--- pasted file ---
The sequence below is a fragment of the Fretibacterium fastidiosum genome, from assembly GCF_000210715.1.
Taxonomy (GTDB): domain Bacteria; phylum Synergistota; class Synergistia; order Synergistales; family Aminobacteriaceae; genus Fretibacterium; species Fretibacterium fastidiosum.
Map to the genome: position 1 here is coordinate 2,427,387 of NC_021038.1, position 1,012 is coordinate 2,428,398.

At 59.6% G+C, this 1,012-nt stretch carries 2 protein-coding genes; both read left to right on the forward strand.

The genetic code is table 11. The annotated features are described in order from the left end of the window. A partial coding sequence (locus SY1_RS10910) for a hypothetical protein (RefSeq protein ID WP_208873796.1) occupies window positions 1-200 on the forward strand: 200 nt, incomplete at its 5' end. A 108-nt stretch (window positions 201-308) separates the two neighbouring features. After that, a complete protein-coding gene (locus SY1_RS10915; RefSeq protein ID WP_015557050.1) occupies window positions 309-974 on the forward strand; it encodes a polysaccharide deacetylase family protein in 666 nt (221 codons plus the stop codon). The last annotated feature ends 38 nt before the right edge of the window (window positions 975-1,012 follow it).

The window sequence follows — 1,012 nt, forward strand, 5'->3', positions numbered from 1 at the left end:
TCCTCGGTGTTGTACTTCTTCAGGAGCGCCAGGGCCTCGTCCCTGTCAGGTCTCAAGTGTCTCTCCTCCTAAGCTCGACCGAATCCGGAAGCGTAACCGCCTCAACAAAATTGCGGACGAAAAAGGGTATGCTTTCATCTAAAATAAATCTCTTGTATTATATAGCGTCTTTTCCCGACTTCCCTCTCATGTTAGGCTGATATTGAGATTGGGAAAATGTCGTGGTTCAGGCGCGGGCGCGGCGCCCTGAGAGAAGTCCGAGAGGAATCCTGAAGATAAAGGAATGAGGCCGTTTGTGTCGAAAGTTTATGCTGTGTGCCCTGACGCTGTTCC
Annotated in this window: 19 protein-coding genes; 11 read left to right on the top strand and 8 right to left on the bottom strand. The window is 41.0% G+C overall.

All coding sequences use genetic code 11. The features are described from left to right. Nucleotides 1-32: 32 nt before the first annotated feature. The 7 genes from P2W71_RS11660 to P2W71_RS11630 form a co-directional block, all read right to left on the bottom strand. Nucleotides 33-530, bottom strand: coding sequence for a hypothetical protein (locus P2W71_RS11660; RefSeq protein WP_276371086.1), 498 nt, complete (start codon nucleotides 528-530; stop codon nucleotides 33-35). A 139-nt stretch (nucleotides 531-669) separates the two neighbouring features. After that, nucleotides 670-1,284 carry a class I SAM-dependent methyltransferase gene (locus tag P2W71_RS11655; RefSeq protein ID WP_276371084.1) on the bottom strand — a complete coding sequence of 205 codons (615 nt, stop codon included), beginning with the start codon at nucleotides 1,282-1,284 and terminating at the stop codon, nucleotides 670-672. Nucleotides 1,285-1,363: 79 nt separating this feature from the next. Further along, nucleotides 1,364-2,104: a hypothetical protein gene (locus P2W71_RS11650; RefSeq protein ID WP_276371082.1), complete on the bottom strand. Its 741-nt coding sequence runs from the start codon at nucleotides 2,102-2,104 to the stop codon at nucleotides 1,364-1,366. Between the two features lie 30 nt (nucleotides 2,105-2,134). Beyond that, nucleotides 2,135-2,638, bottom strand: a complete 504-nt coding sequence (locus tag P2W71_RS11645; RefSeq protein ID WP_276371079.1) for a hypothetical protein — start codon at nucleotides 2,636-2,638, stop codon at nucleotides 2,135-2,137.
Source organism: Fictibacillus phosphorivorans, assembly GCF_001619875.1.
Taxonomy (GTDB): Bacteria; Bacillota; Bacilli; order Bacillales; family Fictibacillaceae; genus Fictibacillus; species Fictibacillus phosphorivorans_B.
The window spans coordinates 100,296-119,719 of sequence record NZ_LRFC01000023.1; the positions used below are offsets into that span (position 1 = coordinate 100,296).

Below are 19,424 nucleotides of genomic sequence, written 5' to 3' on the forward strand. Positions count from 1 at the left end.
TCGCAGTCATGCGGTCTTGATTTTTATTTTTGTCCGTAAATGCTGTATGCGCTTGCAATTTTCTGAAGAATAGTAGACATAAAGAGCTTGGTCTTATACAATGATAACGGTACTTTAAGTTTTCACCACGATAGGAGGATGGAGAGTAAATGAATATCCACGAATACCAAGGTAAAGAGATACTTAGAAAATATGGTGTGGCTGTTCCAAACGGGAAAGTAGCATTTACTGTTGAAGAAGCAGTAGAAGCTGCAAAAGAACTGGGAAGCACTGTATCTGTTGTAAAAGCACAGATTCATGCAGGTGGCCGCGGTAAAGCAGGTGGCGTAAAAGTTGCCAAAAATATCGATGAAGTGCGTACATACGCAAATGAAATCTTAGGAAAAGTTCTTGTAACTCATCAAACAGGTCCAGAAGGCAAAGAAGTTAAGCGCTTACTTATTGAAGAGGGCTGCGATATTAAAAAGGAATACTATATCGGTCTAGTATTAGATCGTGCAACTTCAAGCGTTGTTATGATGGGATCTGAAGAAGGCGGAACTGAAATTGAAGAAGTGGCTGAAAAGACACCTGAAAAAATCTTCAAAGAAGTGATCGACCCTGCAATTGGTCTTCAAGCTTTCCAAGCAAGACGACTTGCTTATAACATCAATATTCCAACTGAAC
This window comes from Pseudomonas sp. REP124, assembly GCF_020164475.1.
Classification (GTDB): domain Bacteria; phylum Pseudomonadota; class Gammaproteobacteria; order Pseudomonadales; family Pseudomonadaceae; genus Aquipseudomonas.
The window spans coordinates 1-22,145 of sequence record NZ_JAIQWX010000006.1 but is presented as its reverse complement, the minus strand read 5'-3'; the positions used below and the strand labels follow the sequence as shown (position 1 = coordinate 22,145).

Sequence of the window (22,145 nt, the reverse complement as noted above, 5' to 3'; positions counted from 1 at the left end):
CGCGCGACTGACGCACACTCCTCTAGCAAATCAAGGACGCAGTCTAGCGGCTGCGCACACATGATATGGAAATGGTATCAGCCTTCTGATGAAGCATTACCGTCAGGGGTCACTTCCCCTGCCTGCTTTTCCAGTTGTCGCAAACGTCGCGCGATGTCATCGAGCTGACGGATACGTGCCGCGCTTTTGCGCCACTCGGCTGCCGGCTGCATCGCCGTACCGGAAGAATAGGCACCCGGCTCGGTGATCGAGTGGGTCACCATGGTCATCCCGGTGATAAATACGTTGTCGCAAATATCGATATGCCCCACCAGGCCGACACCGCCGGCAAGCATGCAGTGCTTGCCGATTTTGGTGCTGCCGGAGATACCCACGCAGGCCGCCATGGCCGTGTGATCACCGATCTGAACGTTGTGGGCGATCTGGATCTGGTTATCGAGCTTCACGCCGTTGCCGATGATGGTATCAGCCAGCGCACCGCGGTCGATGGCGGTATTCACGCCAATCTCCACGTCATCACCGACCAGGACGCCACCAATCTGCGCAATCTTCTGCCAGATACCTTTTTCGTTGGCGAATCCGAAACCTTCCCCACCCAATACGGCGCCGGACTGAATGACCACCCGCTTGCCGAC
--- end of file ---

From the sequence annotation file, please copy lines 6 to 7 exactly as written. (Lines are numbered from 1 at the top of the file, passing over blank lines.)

The window sequence follows — 1,012 nt, forward strand, 5'->3', positions numbered from 1 at the left end:
TCCTCGGTGTTGTACTTCTTCAGGAGCGCCAGGGCCTCGTCCCTGTCAGGTCTCAAGTGTCTCTCCTCCTAAGCTCGACCGAATCCGGAAGCGTAACCGCCTCAACAAAATTGCGGACGAAAAAGGGTATGCTTTCATCTAAAATAAATCTCTTGTATTATATAGCGTCTTTTCCCGACTTCCCTCTCATGTTAGGCTGATATTGAGATTGGGAAAATGTCGTGGTTCAGGCGCGGGCGCGGCGCCCTGAGAGAAGTCCGAGAGGAATCCTGAAGATAAAGGAATGAGGCCGTTTGTGTCGAAAGTTTATGCTGTGTGCCCTGACGCTGTTCC